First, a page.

By Matt Bowker
I do not know what Chip Kelly is doing. The media does not know what Chip Kelly is doing. The team does not know what Chip Kelly is doing. I sure hope Chip Kelly knows what he is doing.
Kelly, the head coach of the Philadelphia Eagles, has completely decimated the Eagles’ roster of talent in favor of injury-prone players that may win the division, but are more likely to crash and burn like the Hindenburg. One thing’s for sure: If the Eagles fail, Kelly will almost certainly lose his job.
Let’s start with the biggest move of all: Nick Foles for Sam Bradford. Yes, the same Nick Foles that went 14-4 under Kelly and has the third-highest passer rating in an NFL season. The same Nick Foles that threw seven touchdowns in a game, tying an NFL record.
Kelly traded his “quarterback for the next 1,000 years” for a quarterback that has greatly underperformed since being drafted first-overall in the 2010 draft. This may be due to the lack of talent he had to throw to in St. Louis or his glass ACL that seems to tear at the very thought of a defender charging at him. Bradford can be a solid NFL quarterback when healthy, but the problem is he is never healthy. Bradford has only played 33 out of a possible 48 games over the last three seasons.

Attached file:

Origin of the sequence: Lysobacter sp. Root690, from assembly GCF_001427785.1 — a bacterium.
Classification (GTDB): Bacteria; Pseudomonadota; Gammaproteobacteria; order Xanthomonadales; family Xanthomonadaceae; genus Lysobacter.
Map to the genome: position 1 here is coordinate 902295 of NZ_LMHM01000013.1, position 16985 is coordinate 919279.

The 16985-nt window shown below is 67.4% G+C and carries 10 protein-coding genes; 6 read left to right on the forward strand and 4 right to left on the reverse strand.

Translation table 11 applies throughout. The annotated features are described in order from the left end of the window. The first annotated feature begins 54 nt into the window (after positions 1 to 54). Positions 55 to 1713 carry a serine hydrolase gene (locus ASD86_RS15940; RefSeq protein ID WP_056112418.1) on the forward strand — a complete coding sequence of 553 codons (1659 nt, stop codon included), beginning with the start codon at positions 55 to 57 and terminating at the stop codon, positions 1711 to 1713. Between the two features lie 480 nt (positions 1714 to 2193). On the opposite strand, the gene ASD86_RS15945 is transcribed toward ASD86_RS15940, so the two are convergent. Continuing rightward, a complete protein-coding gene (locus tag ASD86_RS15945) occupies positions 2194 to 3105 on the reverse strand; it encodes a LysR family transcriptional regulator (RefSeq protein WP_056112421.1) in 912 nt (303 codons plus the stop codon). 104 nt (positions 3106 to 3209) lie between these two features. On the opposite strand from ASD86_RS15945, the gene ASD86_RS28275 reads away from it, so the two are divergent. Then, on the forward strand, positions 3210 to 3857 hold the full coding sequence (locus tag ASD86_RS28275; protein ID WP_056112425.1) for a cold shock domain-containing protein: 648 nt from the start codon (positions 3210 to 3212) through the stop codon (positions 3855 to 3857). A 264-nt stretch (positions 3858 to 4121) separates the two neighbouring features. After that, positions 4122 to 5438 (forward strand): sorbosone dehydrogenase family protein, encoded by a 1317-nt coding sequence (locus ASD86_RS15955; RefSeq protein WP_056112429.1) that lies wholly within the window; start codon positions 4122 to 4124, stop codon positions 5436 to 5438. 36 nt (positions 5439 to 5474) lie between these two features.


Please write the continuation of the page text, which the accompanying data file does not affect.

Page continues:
With Bradford’s health issues, the Eagles have much more to lose in this trade than the Rams. So why would the Eagles also need to throw in a valuable second-round pick for Bradford, who may very well suffer a serious injury early in the season? Nobody knows. It just doesn’t make sense.
The trade wasn’t the only questionable move of the offseason for the Eagles, however. Kelly traded the Eagles’ star running back, Lesean McCoy, to Buffalo for another injury-prone player, linebacker Kiko Alonso. This trade is actually quite easy to defend from Kelly’s standpoint. By getting rid of McCoy’s $11 million cap hit in 2015, the Eagles were able to sign Demarco Murray, a running back that fits the system much better than McCoy, and Ryan Mathews for the same price of McCoy.
The trade allowed the team to solidify a young front-seven with the potential to be great. In his rookie year, Alonso, who is just 24 years old, led the league in tackles on a bad Buffalo team. If he can return from his own ACL tear and play at a high level, the Eagles will have a scary front seven that will be very tough to run on. In essence, the Eagles received a player that can be the cornerstone of their defense for the next decade for an aging player, which plays a position which makes him expendable.
Nobody, not even Kelly himself, knows if these trades will make the team better than last season. At the very least, Kelly has given ESPN something to talk about for the next six months.